This fear of Russian aggression in Estonia and neighboring Latvia is a primary reason why President Obama traveled to Estonia’s capital this week. In his speech, Obama explicitly warned Russia that the United States and the other members of NATO (including the UK, France, and Germany) would defend Estonia and Latvia, also NATO members, just as they would defend “Berlin and Paris and London.” It was a clear warning to Russia not to do in Estonia what it had done in Ukraine — thus showing how concerned the world is about exactly that happening.

This incident, happening when it has, at the very least highlights the extreme level of concern in eastern Europe that Russia (which is also sending military planes into Finland’s airspace) will target Estonia next. Hopefully, though, the incident will come to nothing.

What is the Ukraine crisis?

Ukraine is a Texas-sized country wedged between Russia and Europe. It was part of the Soviet Union until 1991, and since then has been a less-than-perfect democracy with a very weak economy and foreign policy that wavers between pro-Russian and pro-European.



This all began as an internal Ukrainian crisis in November 2013, when President Viktor Yanukovych rejected a deal for greater integration with the European Union (here’s why this was such a big deal), sparking mass protests, which Yanukovych attempted to put down violently. Russia backed Yanukovych in the crisis, while the US and Europe supported the protesters.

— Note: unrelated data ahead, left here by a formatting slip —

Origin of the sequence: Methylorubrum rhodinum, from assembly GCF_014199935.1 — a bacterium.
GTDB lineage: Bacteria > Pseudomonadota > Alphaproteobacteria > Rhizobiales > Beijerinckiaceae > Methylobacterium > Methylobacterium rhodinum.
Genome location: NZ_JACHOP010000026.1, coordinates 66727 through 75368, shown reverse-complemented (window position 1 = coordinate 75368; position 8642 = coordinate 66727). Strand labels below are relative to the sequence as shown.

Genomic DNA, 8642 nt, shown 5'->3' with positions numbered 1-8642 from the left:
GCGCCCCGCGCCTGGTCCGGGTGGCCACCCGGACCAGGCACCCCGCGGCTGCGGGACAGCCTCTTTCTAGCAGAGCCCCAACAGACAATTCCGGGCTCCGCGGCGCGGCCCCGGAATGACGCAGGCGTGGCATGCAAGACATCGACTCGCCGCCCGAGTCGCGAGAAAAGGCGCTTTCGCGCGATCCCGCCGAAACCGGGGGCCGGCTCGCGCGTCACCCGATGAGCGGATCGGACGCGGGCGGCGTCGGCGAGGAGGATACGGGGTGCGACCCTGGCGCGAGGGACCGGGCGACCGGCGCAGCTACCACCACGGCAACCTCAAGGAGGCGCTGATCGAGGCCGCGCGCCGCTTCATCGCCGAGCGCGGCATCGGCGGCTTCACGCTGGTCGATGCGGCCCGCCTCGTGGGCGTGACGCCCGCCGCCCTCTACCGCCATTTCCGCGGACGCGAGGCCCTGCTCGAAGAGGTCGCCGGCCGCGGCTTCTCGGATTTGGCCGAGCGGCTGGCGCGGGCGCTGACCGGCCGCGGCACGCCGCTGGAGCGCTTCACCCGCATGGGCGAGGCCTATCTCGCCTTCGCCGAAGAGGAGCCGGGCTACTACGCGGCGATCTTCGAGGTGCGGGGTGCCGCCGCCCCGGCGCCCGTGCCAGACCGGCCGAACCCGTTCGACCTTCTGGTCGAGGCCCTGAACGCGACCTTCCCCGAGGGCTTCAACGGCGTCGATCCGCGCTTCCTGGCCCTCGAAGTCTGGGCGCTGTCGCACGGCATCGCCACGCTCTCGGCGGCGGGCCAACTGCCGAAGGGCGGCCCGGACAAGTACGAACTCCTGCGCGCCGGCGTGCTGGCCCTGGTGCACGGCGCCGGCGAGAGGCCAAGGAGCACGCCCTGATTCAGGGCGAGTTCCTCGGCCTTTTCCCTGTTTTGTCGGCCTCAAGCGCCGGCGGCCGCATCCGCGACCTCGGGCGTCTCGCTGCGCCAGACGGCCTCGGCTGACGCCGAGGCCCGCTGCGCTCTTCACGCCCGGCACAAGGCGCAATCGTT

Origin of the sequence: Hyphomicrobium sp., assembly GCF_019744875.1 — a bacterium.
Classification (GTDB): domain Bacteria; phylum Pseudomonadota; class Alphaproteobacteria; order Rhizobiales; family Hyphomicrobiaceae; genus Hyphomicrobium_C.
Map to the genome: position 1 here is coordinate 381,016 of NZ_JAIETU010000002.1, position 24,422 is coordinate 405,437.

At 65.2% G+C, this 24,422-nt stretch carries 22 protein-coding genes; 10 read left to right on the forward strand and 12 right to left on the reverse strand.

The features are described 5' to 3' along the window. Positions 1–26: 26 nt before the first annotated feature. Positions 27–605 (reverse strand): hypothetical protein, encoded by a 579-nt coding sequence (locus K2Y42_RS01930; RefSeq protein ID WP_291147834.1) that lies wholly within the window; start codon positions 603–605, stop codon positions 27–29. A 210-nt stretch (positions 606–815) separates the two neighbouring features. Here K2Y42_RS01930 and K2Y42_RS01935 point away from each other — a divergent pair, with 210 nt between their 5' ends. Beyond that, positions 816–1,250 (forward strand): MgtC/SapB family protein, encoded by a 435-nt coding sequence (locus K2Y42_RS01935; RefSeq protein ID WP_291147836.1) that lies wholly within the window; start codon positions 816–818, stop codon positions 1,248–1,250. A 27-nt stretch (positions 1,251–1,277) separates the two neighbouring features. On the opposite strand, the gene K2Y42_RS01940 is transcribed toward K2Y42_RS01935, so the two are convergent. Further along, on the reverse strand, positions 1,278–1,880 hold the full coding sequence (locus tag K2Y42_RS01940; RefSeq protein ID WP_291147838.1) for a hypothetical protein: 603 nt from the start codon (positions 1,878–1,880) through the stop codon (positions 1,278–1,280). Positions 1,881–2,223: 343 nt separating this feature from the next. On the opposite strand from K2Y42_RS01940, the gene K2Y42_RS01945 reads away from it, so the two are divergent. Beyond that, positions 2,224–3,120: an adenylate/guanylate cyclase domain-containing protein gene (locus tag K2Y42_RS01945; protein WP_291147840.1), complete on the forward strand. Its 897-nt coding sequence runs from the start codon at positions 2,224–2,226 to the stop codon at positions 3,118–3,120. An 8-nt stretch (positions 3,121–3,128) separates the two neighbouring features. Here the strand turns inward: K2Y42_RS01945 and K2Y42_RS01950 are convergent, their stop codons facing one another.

Since then, several big things have happened. In February, anti-government protests toppled the government and ran Yanukovychout of the country. Russia, trying to salvage its lost influence in Ukraine, invaded and annexed Crimea the next month. In April, pro-Russia separatist rebels began seizing territory in eastern Ukraine. The rebels shot down Malaysian Airlines flight 17 on July 17, killing 298 people, probably accidentally. Fighting between the rebels and the Ukrainian military intensified, the rebels started losing, and, in August, the Russian army overtly invaded eastern Ukraine to support the rebels. This has all brought the relationship between Russia and the West to its lowest point since the Cold War. Sanctions are pushing the Russian economy to the brink of recession, and more than 2,500 Ukrainians have been killed.

A lot of this comes down to Ukraine’s centuries-long history of Russian domination. The country has been divided more or less evenly between Ukrainians who see Ukraine as part of Europe and those who see it as intrinsically linked to Russia. An internal political crisis over that disagreement may have been inevitable. Meanwhile, in Russia, Putin is pushing an imperial-revival, nationalist worldview that sees Ukraine as part of greater Russia — and as the victim of ever-encroaching Western hostility.

It appears unlikely that Ukraine will get Crimea back. It remains unclear whether Russian forces will try to annex parts of eastern Ukraine as well, how the fighting there will end, and what this means for the future of Ukraine — and for Putin’s increasingly hostile but isolated Russia.